ROTC Program Recognized For Commitment To Leadership
Feb. 21, 2022
SHSU Media Contact: Hannah Crandall
Recognized for the impressive quality of its graduates, Sam Houston State University’s ROTC program, the Bearkat Battalion, was selected to receive the 2021 Army ROTC Cadet Command Cochise Award for the best small size program in the 5th Brigade. Stretching from Wyoming to Texas and Arizona to Arkansas, the 5th Brigade consists of 36 programs, with over 20 considered small size programs. Earning the Cochise Award solidified years of hard work to be successful in recruiting, retaining, training and commissioning quality leaders.
“One requirement to be considered for this award is the size of the program,” said Cadet Command Sergeant Major Noah Abramski. “This year, we have under 100 cadets in the program. We are projected to have 115 cadets in the program next year. In addition to the size requirement, they look at the program’s academic success, our evaluations at cadet summer training and our leadership attributes and competencies.”
An important component of the selection for this award is the number of distinguished military graduates that the program produces. Distinguished military graduates are those cadets who graduate in the top 20 percent of all ROTC cadets from across the nation’s 270 programs. In 2021, 38 percent of SHSU’s second lieutenants were recognized in this group.
“Each ROTC program is required to produce a certain amount of Army officers every year; our requirement has been 16, and it is going up to 18 because we’ve been commissioned a little bit more,” said Professor of Military Science and Lieutenant Colonel Joe Contreras. “The other thing they look at is out of those we’re commissioning; how many are distinguished military graduates? This year, 43 percent of the senior class is in that top 20 percent of all graduating cadets from across the U.S.”
The military science curriculum consists of a majority leadership traits. As students progress into their junior and senior years, they are given the opportunity to lead and hold greater responsibility for the ROTC program.
“Freshman year, a lot of it is just basics of the Army and learning to work together as a team. Sophomore year, you start getting introduced a little more to how tactics actually work and the opportunity for being a leader,” said Cadet S3/Training Officer Samuel Brink. “In your junior year is when you start really learning the tactics you’re graded on, and that’s when you have the opportunity to be a squad leader, platoon leader or things like that. The culminating event is cadet summer training after your junior year. After that, you learn basics of how staff officers will function on active duty, and you teach the underclassmen all the stuff we learned.”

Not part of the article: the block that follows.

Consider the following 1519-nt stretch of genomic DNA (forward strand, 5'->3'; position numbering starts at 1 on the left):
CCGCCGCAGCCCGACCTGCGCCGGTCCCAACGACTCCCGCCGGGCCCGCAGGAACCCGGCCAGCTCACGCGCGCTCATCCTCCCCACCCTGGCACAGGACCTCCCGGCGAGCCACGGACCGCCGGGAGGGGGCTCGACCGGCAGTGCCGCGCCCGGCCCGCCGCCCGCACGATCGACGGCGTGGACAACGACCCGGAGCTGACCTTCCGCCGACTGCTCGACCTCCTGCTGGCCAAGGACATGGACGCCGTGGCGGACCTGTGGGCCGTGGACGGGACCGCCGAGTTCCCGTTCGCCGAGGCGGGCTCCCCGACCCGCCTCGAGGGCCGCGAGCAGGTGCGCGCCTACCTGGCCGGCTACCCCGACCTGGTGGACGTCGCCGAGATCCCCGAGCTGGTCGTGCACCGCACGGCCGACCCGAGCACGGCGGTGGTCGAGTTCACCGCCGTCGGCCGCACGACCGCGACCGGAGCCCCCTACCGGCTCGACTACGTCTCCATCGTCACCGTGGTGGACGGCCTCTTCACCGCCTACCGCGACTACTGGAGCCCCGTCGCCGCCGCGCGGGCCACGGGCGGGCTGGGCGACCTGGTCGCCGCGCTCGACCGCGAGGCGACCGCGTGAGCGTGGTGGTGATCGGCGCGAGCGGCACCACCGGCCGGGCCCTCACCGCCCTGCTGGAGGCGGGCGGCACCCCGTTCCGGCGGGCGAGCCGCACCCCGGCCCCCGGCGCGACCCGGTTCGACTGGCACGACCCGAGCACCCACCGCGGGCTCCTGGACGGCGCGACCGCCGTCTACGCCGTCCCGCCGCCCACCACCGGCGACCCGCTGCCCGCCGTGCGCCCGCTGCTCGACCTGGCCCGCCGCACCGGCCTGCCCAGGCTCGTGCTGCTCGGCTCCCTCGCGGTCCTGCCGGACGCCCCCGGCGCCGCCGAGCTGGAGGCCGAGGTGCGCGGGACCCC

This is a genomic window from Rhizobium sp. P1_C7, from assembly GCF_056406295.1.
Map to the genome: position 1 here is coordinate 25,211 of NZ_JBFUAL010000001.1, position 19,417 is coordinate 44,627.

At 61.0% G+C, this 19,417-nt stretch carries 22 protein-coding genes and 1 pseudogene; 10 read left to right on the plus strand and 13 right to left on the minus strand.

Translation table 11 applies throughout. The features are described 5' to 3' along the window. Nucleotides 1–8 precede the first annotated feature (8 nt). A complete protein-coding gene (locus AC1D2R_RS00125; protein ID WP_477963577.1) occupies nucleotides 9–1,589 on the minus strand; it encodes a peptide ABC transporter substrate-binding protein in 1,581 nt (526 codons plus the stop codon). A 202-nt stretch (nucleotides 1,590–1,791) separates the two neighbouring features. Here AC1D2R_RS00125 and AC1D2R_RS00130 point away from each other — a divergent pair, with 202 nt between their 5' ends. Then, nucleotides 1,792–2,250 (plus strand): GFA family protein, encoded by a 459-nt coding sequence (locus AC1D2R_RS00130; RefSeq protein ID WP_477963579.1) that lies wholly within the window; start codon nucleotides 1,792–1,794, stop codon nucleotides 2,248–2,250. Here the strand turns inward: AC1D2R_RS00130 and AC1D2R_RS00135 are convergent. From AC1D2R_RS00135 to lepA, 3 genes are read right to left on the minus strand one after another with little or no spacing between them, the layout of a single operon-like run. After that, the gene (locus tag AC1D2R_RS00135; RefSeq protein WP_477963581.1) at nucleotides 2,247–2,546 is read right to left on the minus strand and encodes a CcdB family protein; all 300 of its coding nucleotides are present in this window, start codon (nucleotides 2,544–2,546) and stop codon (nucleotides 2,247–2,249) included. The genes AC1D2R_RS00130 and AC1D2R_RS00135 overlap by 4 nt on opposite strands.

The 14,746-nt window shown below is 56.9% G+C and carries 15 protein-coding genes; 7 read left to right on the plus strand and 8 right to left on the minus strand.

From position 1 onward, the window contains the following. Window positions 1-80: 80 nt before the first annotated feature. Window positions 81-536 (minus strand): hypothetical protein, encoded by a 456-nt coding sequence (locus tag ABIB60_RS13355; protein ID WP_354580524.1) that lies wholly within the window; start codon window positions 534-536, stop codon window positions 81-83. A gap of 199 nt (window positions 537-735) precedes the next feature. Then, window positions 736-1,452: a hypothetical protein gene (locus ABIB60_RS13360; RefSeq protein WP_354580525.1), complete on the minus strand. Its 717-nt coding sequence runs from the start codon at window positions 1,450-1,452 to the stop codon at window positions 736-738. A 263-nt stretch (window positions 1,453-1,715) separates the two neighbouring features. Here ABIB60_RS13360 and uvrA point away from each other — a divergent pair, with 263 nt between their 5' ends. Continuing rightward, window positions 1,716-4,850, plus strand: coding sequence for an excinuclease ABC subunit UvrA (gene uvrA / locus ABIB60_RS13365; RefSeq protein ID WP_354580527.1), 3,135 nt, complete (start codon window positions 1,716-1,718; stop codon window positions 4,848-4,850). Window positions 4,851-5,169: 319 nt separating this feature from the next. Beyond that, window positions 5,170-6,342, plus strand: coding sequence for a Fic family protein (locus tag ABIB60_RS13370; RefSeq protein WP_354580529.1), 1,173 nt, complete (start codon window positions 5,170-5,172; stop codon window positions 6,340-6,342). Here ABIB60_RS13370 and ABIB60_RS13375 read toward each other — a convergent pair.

By preparing students at SHSU how to lead and what to expect in the military, the university is serving the U.S. in ensuring that the Army has well-trained and well-educated officers to lead soldiers on active duty and in the reserve component.
“Distinguished Military Graduate is a nice title, but the real reason we’re all trying to be the best we can be is to lead others,” said Cadet Company Commander Austin Zirkel. “We owe it to the active-duty soldiers, reserve soldiers and the National Guard soldiers to be the best we can be to lead them so they can be the best they can be. We are trying to build up the Army as a whole, and that starts with us right here.”
The Bearkat Battalion strives to create a family environment amongst cadets, which ultimately contributes to each cadet’s trust in their team, their communication skills and their confidence in leading and helping soldiers.
“Going to camp, or cadet summer training, there are a lot of people who are either fit or know what they’re talking about, but the big portion of it that a lot of people are missing is that caring or interpersonal aspect of it,” said Cadet Battalion Commander Nathan Frye. “That’s something that I feel like our battalion really focuses on a lot. The Army is an organization of people, so what sets our program apart from others is that we are mission focused, but we’re also soldier and people focused, which allows us to perform better because we were taught how to lead different personalities.”
While the program’s goal is not to receive recognition or awards, being recognized for the quality of cadets graduating proves how dedicated SHSU’s ROTC is to service.
“We don’t do this for awards, and none of these cadets care about that,” Contreras said. “We do it because we want to take care of people and take care of soldiers; but I think it’s really neat and nice for our underclassmen to know why we received this award and to encourage them to continue that legacy. It’s all about getting better and leaving the organization better than when we arrived, and I think our cadets have done that.”
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